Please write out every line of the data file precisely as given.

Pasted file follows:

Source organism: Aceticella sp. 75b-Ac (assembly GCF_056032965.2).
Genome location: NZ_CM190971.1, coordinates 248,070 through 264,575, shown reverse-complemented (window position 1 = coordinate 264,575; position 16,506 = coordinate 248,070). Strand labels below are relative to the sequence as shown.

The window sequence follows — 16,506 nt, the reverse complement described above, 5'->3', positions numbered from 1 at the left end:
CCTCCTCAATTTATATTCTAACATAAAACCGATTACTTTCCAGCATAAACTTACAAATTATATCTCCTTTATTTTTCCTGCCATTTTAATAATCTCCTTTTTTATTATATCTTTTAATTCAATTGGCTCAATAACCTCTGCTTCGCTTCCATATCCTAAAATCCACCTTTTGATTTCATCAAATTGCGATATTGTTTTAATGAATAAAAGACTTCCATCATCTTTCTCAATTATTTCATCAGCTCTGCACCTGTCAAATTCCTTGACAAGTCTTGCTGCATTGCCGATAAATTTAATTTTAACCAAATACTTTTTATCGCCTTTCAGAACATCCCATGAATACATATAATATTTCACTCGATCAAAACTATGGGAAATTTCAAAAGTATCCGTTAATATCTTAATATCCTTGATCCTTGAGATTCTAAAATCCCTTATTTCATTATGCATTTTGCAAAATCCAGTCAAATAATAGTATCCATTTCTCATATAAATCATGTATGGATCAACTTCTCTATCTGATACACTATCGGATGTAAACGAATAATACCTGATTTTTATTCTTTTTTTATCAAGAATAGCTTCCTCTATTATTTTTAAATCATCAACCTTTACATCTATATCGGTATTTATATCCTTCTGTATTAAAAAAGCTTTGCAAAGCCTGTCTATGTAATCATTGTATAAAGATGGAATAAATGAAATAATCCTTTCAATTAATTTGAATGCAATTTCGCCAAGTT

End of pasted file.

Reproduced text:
Source organism: Aceticella sp. 75b-Ac (assembly GCF_056032965.2).
Genome location: NZ_CM190971.1, coordinates 248,070 through 264,575, shown reverse-complemented (window position 1 = coordinate 264,575; position 16,506 = coordinate 248,070). Strand labels below are relative to the sequence as shown.

The window sequence follows — 16,506 nt, the reverse complement described above, 5'->3', positions numbered from 1 at the left end:
CCTCCTCAATTTATATTCTAACATAAAACCGATTACTTTCCAGCATAAACTTACAAATTATATCTCCTTTATTTTTCCTGCCATTTTAATAATCTCCTTTTTTATTATATCTTTTAATTCAATTGGCTCAATAACCTCTGCTTCGCTTCCATATCCTAAAATCCACCTTTTGATTTCATCAAATTGCGATATTGTTTTAATGAATAAAAGACTTCCATCATCTTTCTCAATTATTTCATCAGCTCTGCACCTGTCAAATTCCTTGACAAGTCTTGCTGCATTGCCGATAAATTTAATTTTAACCAAATACTTTTTATCGCCTTTCAGAACATCCCATGAATACATATAATATTTCACTCGATCAAAACTATGGGAAATTTCAAAAGTATCCGTTAATATCTTAATATCCTTGATCCTTGAGATTCTAAAATCCCTTATTTCATTATGCATTTTGCAAAATCCAGTCAAATAATAGTATCCATTTCTCATATAAATCATGTATGGATCAACTTCTCTATCTGATACACTATCGGATGTAAACGAATAATACCTGATTTTTATTCTTTTTTTATCAAGAATAGCTTCCTCTATTATTTTTAAATCATCAACCTTTACATCTATATCGGTATTTATATCCTTCTGTATTAAAAAAGCTTTGCAAAGCCTGTCTATGTAATCATTGTATAAAGATGGAATAAATGAAATAATCCTTTCAATTAATTTGAATGCAATTTCGCCAAGTT